We had snow here on Tuesday, a fair bit of snow and some of it is still here. It's been below 0C at night this week but my plants are hanging in there. Some of the plants have been covered with sheets or towels and some of the plants are hanging out in my kitchen.
I've been thinking a lot about why people don't change their minds, not even when faced with facts. I've never understood it, not even in myself. I try to be open minded but I know I have beliefs which defy logic. Apparently a lot of research has been done on this subject by pyschologists.
Why people won't change their minds. The full article is here.
1. We are pack animals.
2. Most of the time what learn from others is reliable.
3. Many fixed ideas are self congratulatory.
4. Changing our attitudes and ideas is likely to imply that we should change our behavior.
5. Perception is so malleable...believing is seeing.
Yesterday we had a nursing meeting about teaching patients pre procedure and what I discovered is that what I teach is not a good idea, or at least that was my take away from the meeting. Nobody said that but I also know that I'm the only one that mentions wires and dilators in my teaching. A third party watched us all teach patients pre-procedure and as a non medical person she wasn't comfortable with the inclusion of medical details. It made her feel uncomfortable. It makes me feel comfortable because of how I am but I can see how it might scare or intimidate non medical people (pretty much all of our patients). I didn't say a lot in the meeting but I did say that one of the biggest problems in our department is the phrase, "Well that's how we've always done it.", which I apparently am just as guilty of as well.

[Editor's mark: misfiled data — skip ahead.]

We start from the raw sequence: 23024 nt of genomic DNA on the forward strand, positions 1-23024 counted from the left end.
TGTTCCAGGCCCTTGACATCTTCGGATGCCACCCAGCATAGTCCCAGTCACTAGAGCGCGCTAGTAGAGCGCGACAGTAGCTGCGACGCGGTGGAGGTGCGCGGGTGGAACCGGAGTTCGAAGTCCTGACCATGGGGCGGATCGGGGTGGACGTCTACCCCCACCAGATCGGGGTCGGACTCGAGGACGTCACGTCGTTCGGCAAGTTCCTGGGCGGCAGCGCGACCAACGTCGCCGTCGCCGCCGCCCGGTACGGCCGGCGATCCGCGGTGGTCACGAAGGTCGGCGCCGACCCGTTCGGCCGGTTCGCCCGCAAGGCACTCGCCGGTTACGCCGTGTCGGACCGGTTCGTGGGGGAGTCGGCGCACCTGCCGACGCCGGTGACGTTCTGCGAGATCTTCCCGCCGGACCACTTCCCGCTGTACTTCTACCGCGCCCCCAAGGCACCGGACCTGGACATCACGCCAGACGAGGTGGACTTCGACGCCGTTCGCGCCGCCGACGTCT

We have a chance to change how we teach and I want to embrace it but I also have to look at my own teaching methods and change my behavior which is hard. I'm getting better at it. I used to believe that if I changed how I did things it would mean that what I've done is the past was all wrong, a mistake. What I believe now is that when I know better, I do better. Change doesn't mean that the past was wrong, it means that we know more now, we can still learn, we can change and do better. That was difficult and even now I have to catch myself from feeling bad about the past.
When I started working in my department there were no teaching materials. Everything we have now is stuff I developed on my own without direction from any managers. It was better than nothing. And now they want to change my teaching materials and I feel somewhat bereft. But I also believe that standardized teaching methods are better for patients so I want to embrace this going forward. It's tough because I believed what I was doing was the right way to do things. But really, there are many ways to do things and what's important is, patient's getting the information they need.
I can see this playing out in the world right now. People who believe there is a pandemic and people who don't believe. People who believe that vaccinations work and people who believe it's about control. What I also learned while reading this morning is that when people doubt their beliefs, they become more entrenched in defending their beliefs which explains a lot about the polarization of the world right now. Things are changing. People are scared. Lets stick to what we know. I don't want to change. It's too scary.
So I will embrace the changes coming in our teaching. I will scale back the medical terminology, focus on what patients will feel during their procedure, not why they feel the sensations. I will adapt and stop defending my previous teaching methods because I can do better and also because this is not about me, this is about my patients.
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